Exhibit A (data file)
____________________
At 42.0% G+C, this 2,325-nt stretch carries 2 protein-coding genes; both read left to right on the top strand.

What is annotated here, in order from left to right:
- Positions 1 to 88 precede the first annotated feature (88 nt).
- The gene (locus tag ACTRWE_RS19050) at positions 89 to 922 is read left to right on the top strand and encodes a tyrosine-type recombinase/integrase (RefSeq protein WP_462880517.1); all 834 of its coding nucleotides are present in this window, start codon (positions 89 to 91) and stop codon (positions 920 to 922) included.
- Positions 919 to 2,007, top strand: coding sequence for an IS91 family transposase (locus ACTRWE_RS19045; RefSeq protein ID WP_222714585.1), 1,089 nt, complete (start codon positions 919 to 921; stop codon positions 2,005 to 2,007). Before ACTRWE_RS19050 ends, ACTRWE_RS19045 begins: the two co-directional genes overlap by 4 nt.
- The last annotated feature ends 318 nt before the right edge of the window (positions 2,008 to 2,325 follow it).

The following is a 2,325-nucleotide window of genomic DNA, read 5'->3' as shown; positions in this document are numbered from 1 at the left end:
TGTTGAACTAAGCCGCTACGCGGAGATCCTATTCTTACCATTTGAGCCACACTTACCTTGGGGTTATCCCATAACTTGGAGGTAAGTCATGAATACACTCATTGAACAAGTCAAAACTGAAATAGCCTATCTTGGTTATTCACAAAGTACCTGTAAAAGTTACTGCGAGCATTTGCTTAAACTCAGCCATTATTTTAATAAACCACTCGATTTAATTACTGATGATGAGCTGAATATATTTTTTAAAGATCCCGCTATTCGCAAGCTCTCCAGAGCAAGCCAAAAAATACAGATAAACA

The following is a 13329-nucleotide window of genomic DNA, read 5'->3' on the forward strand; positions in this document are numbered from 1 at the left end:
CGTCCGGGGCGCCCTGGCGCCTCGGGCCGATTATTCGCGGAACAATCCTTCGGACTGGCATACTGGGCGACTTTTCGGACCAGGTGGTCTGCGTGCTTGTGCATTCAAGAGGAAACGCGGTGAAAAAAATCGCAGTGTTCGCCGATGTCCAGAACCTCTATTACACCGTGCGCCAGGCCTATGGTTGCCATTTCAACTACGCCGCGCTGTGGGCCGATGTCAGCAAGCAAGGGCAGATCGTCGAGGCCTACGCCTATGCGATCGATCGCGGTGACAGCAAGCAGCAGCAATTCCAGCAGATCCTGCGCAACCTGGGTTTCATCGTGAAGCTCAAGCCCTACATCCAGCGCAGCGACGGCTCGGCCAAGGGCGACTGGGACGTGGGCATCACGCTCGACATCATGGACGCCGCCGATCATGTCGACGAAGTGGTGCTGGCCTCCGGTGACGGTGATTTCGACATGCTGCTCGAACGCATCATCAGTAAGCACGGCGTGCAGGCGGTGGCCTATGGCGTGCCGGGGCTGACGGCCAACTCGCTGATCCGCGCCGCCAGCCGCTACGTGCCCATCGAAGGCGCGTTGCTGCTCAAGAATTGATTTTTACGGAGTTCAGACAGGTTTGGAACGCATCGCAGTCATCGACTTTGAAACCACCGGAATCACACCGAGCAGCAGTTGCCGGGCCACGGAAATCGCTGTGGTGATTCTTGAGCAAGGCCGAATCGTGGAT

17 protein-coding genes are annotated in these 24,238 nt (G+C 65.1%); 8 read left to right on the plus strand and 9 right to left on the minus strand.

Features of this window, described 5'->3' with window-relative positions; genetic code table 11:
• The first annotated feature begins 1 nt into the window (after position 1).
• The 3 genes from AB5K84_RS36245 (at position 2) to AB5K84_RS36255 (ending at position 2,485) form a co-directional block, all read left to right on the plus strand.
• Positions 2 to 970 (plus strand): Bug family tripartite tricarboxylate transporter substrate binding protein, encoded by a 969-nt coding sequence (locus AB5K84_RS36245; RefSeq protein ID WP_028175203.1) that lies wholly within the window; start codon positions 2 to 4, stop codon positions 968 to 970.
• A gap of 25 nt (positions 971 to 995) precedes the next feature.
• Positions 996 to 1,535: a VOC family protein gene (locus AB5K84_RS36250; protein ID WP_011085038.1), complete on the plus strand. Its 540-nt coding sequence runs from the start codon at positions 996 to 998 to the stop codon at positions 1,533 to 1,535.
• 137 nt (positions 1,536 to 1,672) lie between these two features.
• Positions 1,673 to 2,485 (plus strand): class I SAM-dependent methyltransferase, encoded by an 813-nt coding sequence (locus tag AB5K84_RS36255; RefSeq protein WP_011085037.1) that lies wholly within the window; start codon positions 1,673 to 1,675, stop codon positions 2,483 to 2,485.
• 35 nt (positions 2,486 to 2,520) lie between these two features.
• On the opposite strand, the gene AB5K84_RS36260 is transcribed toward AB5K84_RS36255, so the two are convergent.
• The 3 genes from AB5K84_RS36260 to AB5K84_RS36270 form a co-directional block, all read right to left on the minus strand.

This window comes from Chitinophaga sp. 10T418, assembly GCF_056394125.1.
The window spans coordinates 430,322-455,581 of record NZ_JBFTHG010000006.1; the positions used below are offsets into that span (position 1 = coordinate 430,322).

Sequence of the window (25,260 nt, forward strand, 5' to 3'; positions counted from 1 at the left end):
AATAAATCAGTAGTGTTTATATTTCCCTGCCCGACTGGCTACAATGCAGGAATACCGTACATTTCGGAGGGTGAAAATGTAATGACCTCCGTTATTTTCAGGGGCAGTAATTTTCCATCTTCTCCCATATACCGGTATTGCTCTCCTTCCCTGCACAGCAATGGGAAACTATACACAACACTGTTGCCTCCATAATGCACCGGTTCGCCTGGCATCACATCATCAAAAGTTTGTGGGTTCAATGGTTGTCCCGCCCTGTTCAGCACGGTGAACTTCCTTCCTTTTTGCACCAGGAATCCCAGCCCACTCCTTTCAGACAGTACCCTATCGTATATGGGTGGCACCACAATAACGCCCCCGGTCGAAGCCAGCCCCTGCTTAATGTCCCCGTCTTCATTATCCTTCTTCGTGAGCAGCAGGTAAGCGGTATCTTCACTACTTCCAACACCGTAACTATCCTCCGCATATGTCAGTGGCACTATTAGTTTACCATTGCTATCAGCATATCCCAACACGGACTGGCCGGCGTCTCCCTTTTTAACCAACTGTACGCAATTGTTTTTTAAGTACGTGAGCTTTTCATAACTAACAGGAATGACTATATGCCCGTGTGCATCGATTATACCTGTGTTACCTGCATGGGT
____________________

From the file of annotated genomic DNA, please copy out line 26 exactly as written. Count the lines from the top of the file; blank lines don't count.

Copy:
AATAAATCAGTAGTGTTTATATTTCCCTGCCCGACTGGCTACAATGCAGGAATACCGTACATTTCGGAGGGTGAAAATGTAATGACCTCCGTTATTTTCAGGGGCAGTAATTTTCCATCTTCTCCCATATACCGGTATTGCTCTCCTTCCCTGCACAGCAATGGGAAACTATACACAACACTGTTGCCTCCATAATGCACCGGTTCGCCTGGCATCACATCATCAAAAGTTTGTGGGTTCAATGGTTGTCCCGCCCTGTTCAGCACGGTGAACTTCCTTCCTTTTTGCACCAGGAATCCCAGCCCACTCCTTTCAGACAGTACCCTATCGTATATGGGTGGCACCACAATAACGCCCCCGGTCGAAGCCAGCCCCTGCTTAATGTCCCCGTCTTCATTATCCTTCTTCGTGAGCAGCAGGTAAGCGGTATCTTCACTACTTCCAACACCGTAACTATCCTCCGCATATGTCAGTGGCACTATTAGTTTACCATTGCTATCAGCATATCCCAACACGGACTGGCCGGCGTCTCCCTTTTTAACCAACTGTACGCAATTGTTTTTTAAGTACGTGAGCTTTTCATAACTAACAGGAATGACTATATGCCCGTGTGCATCGATTATACCTGTGTTACCTGCATGGGT